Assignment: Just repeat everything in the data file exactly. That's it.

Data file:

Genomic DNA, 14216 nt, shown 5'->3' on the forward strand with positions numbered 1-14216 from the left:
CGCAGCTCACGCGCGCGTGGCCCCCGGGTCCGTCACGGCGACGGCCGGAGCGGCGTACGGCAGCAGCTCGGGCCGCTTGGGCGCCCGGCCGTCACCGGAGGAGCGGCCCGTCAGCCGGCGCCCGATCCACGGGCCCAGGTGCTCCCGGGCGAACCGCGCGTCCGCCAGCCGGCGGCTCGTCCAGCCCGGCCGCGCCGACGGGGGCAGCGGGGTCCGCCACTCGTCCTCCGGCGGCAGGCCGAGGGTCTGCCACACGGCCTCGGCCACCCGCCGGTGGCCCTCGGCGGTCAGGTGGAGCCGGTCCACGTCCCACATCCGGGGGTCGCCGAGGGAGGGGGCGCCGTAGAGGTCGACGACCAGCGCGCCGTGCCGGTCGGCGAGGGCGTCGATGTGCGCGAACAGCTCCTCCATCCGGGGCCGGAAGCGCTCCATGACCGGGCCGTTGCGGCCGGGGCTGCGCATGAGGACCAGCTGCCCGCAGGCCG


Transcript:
Genomic DNA, 14216 nt, shown 5'->3' on the forward strand with positions numbered 1-14216 from the left:
CGCAGCTCACGCGCGCGTGGCCCCCGGGTCCGTCACGGCGACGGCCGGAGCGGCGTACGGCAGCAGCTCGGGCCGCTTGGGCGCCCGGCCGTCACCGGAGGAGCGGCCCGTCAGCCGGCGCCCGATCCACGGGCCCAGGTGCTCCCGGGCGAACCGCGCGTCCGCCAGCCGGCGGCTCGTCCAGCCCGGCCGCGCCGACGGGGGCAGCGGGGTCCGCCACTCGTCCTCCGGCGGCAGGCCGAGGGTCTGCCACACGGCCTCGGCCACCCGCCGGTGGCCCTCGGCGGTCAGGTGGAGCCGGTCCACGTCCCACATCCGGGGGTCGCCGAGGGAGGGGGCGCCGTAGAGGTCGACGACCAGCGCGCCGTGCCGGTCGGCGAGGGCGTCGATGTGCGCGAACAGCTCCTCCATCCGGGGCCGGAAGCGCTCCATGACCGGGCCGTTGCGGCCGGGGCTGCGCATGAGGACCAGCTGCCCGCAGGCCG